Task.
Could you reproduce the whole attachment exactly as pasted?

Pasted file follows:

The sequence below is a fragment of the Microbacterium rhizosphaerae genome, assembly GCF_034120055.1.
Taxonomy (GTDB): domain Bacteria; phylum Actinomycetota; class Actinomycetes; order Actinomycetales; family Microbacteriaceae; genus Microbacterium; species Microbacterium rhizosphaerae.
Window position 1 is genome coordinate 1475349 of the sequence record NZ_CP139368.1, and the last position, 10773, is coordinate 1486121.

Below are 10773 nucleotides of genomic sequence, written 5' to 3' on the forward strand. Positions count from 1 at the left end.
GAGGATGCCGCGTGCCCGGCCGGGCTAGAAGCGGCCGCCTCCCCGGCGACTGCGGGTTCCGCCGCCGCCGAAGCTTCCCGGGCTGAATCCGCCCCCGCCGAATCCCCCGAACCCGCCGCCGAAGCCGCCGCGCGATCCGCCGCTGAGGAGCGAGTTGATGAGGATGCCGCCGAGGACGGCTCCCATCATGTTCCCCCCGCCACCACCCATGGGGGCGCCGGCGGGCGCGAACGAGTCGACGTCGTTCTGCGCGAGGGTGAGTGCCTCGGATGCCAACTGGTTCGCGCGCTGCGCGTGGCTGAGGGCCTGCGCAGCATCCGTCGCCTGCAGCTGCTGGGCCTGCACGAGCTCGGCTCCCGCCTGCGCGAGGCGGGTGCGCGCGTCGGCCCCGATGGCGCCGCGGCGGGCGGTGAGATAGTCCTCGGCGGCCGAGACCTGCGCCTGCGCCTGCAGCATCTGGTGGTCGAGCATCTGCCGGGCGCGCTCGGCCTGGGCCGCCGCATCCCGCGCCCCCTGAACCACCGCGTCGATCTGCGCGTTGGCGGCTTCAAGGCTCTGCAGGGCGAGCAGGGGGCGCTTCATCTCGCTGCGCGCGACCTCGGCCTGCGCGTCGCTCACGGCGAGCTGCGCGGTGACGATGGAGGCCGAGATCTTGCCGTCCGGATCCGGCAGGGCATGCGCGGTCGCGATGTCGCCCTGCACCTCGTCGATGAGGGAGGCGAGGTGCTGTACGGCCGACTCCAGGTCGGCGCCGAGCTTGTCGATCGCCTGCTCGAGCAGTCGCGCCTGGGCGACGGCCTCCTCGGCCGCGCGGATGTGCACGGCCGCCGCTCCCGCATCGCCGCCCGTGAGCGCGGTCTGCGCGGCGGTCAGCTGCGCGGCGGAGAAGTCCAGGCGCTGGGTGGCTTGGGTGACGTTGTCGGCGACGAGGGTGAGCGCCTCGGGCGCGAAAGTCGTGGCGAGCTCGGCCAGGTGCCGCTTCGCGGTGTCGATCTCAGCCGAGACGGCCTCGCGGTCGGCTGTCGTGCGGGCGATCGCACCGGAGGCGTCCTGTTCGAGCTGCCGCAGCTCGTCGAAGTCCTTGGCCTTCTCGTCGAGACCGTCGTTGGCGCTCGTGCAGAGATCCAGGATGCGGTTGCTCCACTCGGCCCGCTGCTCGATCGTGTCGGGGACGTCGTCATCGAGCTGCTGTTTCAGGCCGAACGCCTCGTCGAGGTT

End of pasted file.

The sequence below is a fragment of the Microbacterium rhizosphaerae genome, assembly GCF_034120055.1.
Taxonomy (GTDB): domain Bacteria; phylum Actinomycetota; class Actinomycetes; order Actinomycetales; family Microbacteriaceae; genus Microbacterium; species Microbacterium rhizosphaerae.
Window position 1 is genome coordinate 1475349 of the sequence record NZ_CP139368.1, and the last position, 10773, is coordinate 1486121.

Below are 10773 nucleotides of genomic sequence, written 5' to 3' on the forward strand. Positions count from 1 at the left end.
GAGGATGCCGCGTGCCCGGCCGGGCTAGAAGCGGCCGCCTCCCCGGCGACTGCGGGTTCCGCCGCCGCCGAAGCTTCCCGGGCTGAATCCGCCCCCGCCGAATCCCCCGAACCCGCCGCCGAAGCCGCCGCGCGATCCGCCGCTGAGGAGCGAGTTGATGAGGATGCCGCCGAGGACGGCTCCCATCATGTTCCCCCCGCCACCACCCATGGGGGCGCCGGCGGGCGCGAACGAGTCGACGTCGTTCTGCGCGAGGGTGAGTGCCTCGGATGCCAACTGGTTCGCGCGCTGCGCGTGGCTGAGGGCCTGCGCAGCATCCGTCGCCTGCAGCTGCTGGGCCTGCACGAGCTCGGCTCCCGCCTGCGCGAGGCGGGTGCGCGCGTCGGCCCCGATGGCGCCGCGGCGGGCGGTGAGATAGTCCTCGGCGGCCGAGACCTGCGCCTGCGCCTGCAGCATCTGGTGGTCGAGCATCTGCCGGGCGCGCTCGGCCTGGGCCGCCGCATCCCGCGCCCCCTGAACCACCGCGTCGATCTGCGCGTTGGCGGCTTCAAGGCTCTGCAGGGCGAGCAGGGGGCGCTTCATCTCGCTGCGCGCGACCTCGGCCTGCGCGTCGCTCACGGCGAGCTGCGCGGTGACGATGGAGGCCGAGATCTTGCCGTCCGGATCCGGCAGGGCATGCGCGGTCGCGATGTCGCCCTGCACCTCGTCGATGAGGGAGGCGAGGTGCTGTACGGCCGACTCCAGGTCGGCGCCGAGCTTGTCGATCGCCTGCTCGAGCAGTCGCGCCTGGGCGACGGCCTCCTCGGCCGCGCGGATGTGCACGGCCGCCGCTCCCGCATCGCCGCCCGTGAGCGCGGTCTGCGCGGCGGTCAGCTGCGCGGCGGAGAAGTCCAGGCGCTGGGTGGCTTGGGTGACGTTGTCGGCGACGAGGGTGAGCGCCTCGGGCGCGAAAGTCGTGGCGAGCTCGGCCAGGTGCCGCTTCGCGGTGTCGATCTCAGCCGAGACGGCCTCGCGGTCGGCTGTCGTGCGGGCGATCGCACCGGAGGCGTCCTGTTCGAGCTGCCGCAGCTCGTCGAAGTCCTTGGCCTTCTCGTCGAGACCGTCGTTGGCGCTCGTGCAGAGATCCAGGATGCGGTTGCTCCACTCGGCCCGCTGCTCGATCGTGTCGGGGACGTCGTCATCGAGCTGCTGTTTCAGGCCGAACGCCTCGTCGAGGTT